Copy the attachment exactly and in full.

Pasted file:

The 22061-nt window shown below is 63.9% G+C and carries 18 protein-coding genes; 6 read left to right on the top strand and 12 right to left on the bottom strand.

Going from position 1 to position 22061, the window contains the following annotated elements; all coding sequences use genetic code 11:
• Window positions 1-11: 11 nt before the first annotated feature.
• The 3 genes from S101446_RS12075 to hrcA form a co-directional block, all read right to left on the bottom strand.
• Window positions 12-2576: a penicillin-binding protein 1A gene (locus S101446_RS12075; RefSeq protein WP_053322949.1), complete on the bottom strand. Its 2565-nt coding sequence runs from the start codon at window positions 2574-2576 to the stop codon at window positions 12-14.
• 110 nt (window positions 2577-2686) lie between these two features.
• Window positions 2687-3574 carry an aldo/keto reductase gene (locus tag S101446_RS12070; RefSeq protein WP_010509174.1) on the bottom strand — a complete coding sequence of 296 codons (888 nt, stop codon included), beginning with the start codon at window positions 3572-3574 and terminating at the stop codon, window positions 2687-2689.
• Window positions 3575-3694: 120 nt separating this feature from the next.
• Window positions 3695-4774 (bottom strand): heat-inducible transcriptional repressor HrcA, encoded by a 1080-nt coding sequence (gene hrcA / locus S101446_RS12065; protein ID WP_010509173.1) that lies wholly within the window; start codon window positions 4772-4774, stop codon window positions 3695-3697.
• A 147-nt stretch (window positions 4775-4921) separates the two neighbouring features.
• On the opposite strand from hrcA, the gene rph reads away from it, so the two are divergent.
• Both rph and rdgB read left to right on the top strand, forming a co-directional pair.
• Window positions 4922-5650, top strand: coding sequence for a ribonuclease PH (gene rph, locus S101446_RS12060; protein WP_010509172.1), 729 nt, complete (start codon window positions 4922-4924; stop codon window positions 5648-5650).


The 22061-nt window shown below is 63.9% G+C and carries 18 protein-coding genes; 6 read left to right on the top strand and 12 right to left on the bottom strand.

Going from position 1 to position 22061, the window contains the following annotated elements; all coding sequences use genetic code 11:
• Window positions 1-11: 11 nt before the first annotated feature.
• The 3 genes from S101446_RS12075 to hrcA form a co-directional block, all read right to left on the bottom strand.
• Window positions 12-2576: a penicillin-binding protein 1A gene (locus S101446_RS12075; RefSeq protein WP_053322949.1), complete on the bottom strand. Its 2565-nt coding sequence runs from the start codon at window positions 2574-2576 to the stop codon at window positions 12-14.
• 110 nt (window positions 2577-2686) lie between these two features.
• Window positions 2687-3574 carry an aldo/keto reductase gene (locus tag S101446_RS12070; RefSeq protein WP_010509174.1) on the bottom strand — a complete coding sequence of 296 codons (888 nt, stop codon included), beginning with the start codon at window positions 3572-3574 and terminating at the stop codon, window positions 2687-2689.
• Window positions 3575-3694: 120 nt separating this feature from the next.
• Window positions 3695-4774 (bottom strand): heat-inducible transcriptional repressor HrcA, encoded by a 1080-nt coding sequence (gene hrcA / locus S101446_RS12065; protein ID WP_010509173.1) that lies wholly within the window; start codon window positions 4772-4774, stop codon window positions 3695-3697.
• A 147-nt stretch (window positions 4775-4921) separates the two neighbouring features.
• On the opposite strand from hrcA, the gene rph reads away from it, so the two are divergent.
• Both rph and rdgB read left to right on the top strand, forming a co-directional pair.
• Window positions 4922-5650, top strand: coding sequence for a ribonuclease PH (gene rph, locus S101446_RS12060; protein WP_010509172.1), 729 nt, complete (start codon window positions 4922-4924; stop codon window positions 5648-5650).